Tyla laughs whenever I start talking about light bulbs, but here we go again. Our living room, eating area and kitchen are now completely incandescent free. When we bought the house, that area contained 11 60-watt bulbs, 2 100-watt bulbs, and 5 40-watt bulbs. When all the lights were on, that was using over a killowatt every single hour! We spend most of our time in that area and if we left all those lights on for 5 hours a day, that’s $193/year in electricity bills. With the new combination of CFL and LED bulbs, that same usage would cost $32. Not too shabby. By my calculations, it will take us about 2-3 years to recoup the cost of the bulbs and then we’ll be saving money.
The tricky part of this was finding good 40 watt equivalent LED candelabra base bulbs. There aren’t a lot of them out there yet. I tried three different types:
- Costco sells a 3 pack made by Feit. These were the cheapest at about $10 for three bulbs, but they were also the lowest quality. The light wasn’t the standard 2700K color that you get from incandescent. It was significantly whiter and it also has a delay when you turn it on.
- Torchstar sells a bulb for $7 that turns on instantly but is a bit too white. It’s better than the Costco bulbs, but still not acceptable for a lamp that we use all the time in close proximity to other lights.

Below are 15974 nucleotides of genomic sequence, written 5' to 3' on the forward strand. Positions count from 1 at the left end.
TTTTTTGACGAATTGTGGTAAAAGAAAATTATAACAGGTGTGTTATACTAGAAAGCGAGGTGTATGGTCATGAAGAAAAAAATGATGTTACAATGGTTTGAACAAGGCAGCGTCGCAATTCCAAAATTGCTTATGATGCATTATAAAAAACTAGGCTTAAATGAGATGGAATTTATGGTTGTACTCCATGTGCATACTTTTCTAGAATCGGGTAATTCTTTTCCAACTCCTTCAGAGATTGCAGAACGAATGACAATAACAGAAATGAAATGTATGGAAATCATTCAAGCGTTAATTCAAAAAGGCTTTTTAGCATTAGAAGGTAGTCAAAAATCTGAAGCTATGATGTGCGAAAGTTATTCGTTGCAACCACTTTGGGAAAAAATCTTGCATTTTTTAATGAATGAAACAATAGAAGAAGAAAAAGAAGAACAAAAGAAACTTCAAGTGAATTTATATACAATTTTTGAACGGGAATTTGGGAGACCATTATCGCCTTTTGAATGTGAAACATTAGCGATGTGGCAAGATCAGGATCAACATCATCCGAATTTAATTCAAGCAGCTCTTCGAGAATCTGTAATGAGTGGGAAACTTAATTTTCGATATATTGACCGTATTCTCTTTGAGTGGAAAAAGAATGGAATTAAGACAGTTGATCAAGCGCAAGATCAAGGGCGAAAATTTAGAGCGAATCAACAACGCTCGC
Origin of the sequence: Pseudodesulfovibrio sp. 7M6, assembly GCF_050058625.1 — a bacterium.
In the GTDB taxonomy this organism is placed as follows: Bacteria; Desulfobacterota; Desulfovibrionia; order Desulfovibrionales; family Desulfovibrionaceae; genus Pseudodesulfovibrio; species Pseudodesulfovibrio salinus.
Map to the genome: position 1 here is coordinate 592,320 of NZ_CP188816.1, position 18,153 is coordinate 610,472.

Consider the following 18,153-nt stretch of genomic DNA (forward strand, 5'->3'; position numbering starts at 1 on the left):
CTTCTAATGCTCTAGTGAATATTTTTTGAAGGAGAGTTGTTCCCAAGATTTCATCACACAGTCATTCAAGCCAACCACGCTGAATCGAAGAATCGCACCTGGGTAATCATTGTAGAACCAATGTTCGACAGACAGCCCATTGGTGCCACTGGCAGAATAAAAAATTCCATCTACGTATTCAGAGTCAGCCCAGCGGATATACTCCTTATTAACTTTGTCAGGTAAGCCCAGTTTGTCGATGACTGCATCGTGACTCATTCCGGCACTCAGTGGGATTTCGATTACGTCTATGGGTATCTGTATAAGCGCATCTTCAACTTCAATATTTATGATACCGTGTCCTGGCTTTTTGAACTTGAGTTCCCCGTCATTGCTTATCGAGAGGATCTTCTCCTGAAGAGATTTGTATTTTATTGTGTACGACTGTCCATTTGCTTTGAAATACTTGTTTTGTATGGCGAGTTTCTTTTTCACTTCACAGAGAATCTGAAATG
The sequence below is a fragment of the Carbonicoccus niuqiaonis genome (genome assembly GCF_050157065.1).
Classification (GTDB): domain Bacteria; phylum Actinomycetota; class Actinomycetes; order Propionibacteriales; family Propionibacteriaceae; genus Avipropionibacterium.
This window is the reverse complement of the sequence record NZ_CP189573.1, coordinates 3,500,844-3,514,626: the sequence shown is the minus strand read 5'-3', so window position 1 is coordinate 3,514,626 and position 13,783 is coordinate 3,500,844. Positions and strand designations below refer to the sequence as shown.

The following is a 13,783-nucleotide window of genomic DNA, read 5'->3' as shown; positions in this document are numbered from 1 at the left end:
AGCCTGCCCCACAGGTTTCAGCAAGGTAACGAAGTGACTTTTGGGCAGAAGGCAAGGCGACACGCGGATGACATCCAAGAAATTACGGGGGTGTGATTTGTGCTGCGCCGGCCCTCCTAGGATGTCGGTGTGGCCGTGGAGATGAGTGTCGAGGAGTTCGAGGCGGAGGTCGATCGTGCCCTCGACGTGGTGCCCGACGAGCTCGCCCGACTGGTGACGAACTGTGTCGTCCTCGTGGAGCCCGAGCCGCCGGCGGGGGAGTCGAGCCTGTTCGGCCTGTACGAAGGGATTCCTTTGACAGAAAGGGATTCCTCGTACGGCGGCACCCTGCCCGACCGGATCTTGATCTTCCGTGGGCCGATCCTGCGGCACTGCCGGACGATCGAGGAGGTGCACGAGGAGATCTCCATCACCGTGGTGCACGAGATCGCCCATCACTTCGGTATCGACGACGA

- The winner was a bulb from Sexy LEDs. It has the right color and comes on instantly. If I had to knock it, I’d say that it’s not quite as bright as a 40w incandescent bulb. It was close enough for our purposes.
Unfortunately those Sexy LED bulbs are also the most expensive. I chose to use them in that main light fixture above our eating area and then use the cheaper Costco bulbs in the other areas of the house like the stairwell and the upstairs hallway. Color and delay don’t make as big of a difference there.
This will all pay off as long as the bulbs are reliable since part of the savings is that you basically never have to replace them. We’ll have to wait a while to figure out if that holds true.